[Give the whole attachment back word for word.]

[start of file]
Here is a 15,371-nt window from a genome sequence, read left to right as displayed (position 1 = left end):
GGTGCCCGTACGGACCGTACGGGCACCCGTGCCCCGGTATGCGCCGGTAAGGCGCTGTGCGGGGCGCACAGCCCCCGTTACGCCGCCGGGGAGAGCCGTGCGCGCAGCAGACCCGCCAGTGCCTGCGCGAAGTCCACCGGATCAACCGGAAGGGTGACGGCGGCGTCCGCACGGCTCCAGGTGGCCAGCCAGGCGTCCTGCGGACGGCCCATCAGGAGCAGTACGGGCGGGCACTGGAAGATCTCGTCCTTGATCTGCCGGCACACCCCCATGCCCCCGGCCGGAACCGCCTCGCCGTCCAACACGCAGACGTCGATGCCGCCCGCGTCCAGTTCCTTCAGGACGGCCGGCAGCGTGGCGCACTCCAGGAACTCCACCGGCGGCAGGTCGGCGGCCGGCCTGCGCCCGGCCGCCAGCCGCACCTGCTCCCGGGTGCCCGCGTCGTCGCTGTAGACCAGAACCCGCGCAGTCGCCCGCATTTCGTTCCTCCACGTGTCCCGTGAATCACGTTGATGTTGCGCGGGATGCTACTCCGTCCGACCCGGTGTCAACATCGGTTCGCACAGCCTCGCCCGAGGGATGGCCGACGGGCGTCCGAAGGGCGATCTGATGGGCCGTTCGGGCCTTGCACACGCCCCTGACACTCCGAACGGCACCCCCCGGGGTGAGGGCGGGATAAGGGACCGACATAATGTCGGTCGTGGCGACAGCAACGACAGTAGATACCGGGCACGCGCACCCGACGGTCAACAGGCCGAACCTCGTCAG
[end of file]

Here is a 15,371-nt window from a genome sequence, read left to right as displayed (position 1 = left end):
GGTGCCCGTACGGACCGTACGGGCACCCGTGCCCCGGTATGCGCCGGTAAGGCGCTGTGCGGGGCGCACAGCCCCCGTTACGCCGCCGGGGAGAGCCGTGCGCGCAGCAGACCCGCCAGTGCCTGCGCGAAGTCCACCGGATCAACCGGAAGGGTGACGGCGGCGTCCGCACGGCTCCAGGTGGCCAGCCAGGCGTCCTGCGGACGGCCCATCAGGAGCAGTACGGGCGGGCACTGGAAGATCTCGTCCTTGATCTGCCGGCACACCCCCATGCCCCCGGCCGGAACCGCCTCGCCGTCCAACACGCAGACGTCGATGCCGCCCGCGTCCAGTTCCTTCAGGACGGCCGGCAGCGTGGCGCACTCCAGGAACTCCACCGGCGGCAGGTCGGCGGCCGGCCTGCGCCCGGCCGCCAGCCGCACCTGCTCCCGGGTGCCCGCGTCGTCGCTGTAGACCAGAACCCGCGCAGTCGCCCGCATTTCGTTCCTCCACGTGTCCCGTGAATCACGTTGATGTTGCGCGGGATGCTACTCCGTCCGACCCGGTGTCAACATCGGTTCGCACAGCCTCGCCCGAGGGATGGCCGACGGGCGTCCGAAGGGCGATCTGATGGGCCGTTCGGGCCTTGCACACGCCCCTGACACTCCGAACGGCACCCCCCGGGGTGAGGGCGGGATAAGGGACCGACATAATGTCGGTCGTGGCGACAGCAACGACAGTAGATACCGGGCACGCGCACCCGACGGTCAACAGGCCGAACCTCGTCAG